Information on the reference rates Stibor and Swestr
Stibor is the reference interest rate most commonly used in short term financial contracts (SEK). Stibor is commonly used in bonds, loans and in a majority of interest rate and currency derivatives.
Stibor is administered by the Swedish Financial Benchmark Facility (SFBF), a fully owned subsidiary of Svenska Bankföreningen. SFBF is responsible for the ongoing project of adapting Stibor to all requirements and regulations applicable to reference rates and critical benchmarks, primarily through the Benchmark Regulation (BMR), EU legislation (EU) 2016/1011. The ongoing project of adapting Stibor to the Benchmark Regulation is followed by Finansinspektionen, which is the supervisory authority for Stibor.
The Benchmark Regulation stipulates, among other things, that the input data for an interest rate benchmark shall be based and evidenced on transaction data, if available and appropriate. Stibor is based on the banks' financing costs and thus reflects transactions in SEK and in other currencies. The method used to calculate Stibor is currently being further adapted to meet the requirement for transaction data. A public consultation on the revised calculation method for Stibor was published and finalized by SFBF during the spring 2021.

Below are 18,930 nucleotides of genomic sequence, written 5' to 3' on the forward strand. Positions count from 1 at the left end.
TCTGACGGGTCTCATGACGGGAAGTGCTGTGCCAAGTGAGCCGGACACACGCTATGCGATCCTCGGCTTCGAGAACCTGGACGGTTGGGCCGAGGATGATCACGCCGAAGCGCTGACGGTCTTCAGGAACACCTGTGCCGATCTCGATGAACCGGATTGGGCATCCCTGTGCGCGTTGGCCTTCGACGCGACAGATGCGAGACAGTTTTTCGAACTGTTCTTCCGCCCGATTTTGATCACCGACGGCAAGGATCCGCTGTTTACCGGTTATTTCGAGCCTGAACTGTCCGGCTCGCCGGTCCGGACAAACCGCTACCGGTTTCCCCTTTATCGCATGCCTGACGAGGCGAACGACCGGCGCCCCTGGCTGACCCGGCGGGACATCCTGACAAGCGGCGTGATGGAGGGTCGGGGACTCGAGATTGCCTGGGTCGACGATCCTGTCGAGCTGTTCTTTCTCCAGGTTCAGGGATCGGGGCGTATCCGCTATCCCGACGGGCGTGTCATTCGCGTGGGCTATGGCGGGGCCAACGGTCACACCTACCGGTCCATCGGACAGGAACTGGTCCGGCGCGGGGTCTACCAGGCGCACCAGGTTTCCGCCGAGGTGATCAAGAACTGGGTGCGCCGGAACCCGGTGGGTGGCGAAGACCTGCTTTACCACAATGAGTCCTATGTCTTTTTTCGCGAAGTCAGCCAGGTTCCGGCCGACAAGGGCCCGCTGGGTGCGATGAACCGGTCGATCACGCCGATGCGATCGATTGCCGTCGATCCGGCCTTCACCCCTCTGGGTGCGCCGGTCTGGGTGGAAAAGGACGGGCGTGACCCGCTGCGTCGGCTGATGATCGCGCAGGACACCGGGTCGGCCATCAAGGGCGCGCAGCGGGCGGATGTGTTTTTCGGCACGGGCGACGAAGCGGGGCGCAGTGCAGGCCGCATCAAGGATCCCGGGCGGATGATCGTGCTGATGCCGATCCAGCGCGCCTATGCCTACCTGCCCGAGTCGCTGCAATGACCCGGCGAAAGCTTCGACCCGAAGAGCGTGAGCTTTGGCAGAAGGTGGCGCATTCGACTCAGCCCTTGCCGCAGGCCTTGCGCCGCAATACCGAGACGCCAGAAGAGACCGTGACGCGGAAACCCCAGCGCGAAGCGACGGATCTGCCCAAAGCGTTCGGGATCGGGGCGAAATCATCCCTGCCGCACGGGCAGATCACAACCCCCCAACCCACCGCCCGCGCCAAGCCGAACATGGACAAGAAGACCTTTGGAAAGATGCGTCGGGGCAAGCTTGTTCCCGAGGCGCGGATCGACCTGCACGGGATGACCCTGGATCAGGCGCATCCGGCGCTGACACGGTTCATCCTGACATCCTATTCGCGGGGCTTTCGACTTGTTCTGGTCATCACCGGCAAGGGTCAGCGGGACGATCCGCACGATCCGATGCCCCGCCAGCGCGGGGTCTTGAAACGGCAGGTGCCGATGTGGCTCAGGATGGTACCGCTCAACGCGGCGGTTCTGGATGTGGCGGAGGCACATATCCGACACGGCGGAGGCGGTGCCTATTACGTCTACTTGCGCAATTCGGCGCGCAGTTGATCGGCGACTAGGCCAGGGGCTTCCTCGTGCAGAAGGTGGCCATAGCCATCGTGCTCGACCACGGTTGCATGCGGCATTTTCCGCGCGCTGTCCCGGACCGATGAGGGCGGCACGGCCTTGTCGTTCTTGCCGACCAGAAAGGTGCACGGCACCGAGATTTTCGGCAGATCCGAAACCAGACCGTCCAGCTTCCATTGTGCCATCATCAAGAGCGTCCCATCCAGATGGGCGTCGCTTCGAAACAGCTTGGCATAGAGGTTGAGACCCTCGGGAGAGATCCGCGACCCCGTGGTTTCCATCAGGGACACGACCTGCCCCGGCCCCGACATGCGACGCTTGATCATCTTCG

Stibor is recognised as a critical benchmark and must, according to BMR, be operated by an authorized entity. SFBF will therefor submit an official application for authorisation to the Swedish financial supervisory authority, Finansinspektionen, before the end of 2021, in accordance with the requirements of BMR.
Swestr – a new reference rate
The Swedish Riksbank publishes the reference rate Swestr. Swestr was developed based on a recommendation by a market-led working group consisting mainly of banks and administered by the Swedish Bankers' Association.
Swestr is a short term reference rate, needed in the Swedish market.
Swestr constitutes one of the components included in the Swedish Bankers’ Association's recommendation for calculating a so-called fallback rate that can be used for Stibor in financial agreements, in line with the requirements in the Benchmark Regulation and international standards on alternative benchmarks.
It is reasonable to assume that Swestr could be used in markets where Stibor T/N (Tomorrow / Next) is used today. However, a complete transition from Stibor T/N to Swestr may take several years to implement and should only be implemented in a structured and orderly manner in line with how corresponding changes have taken place in other countries.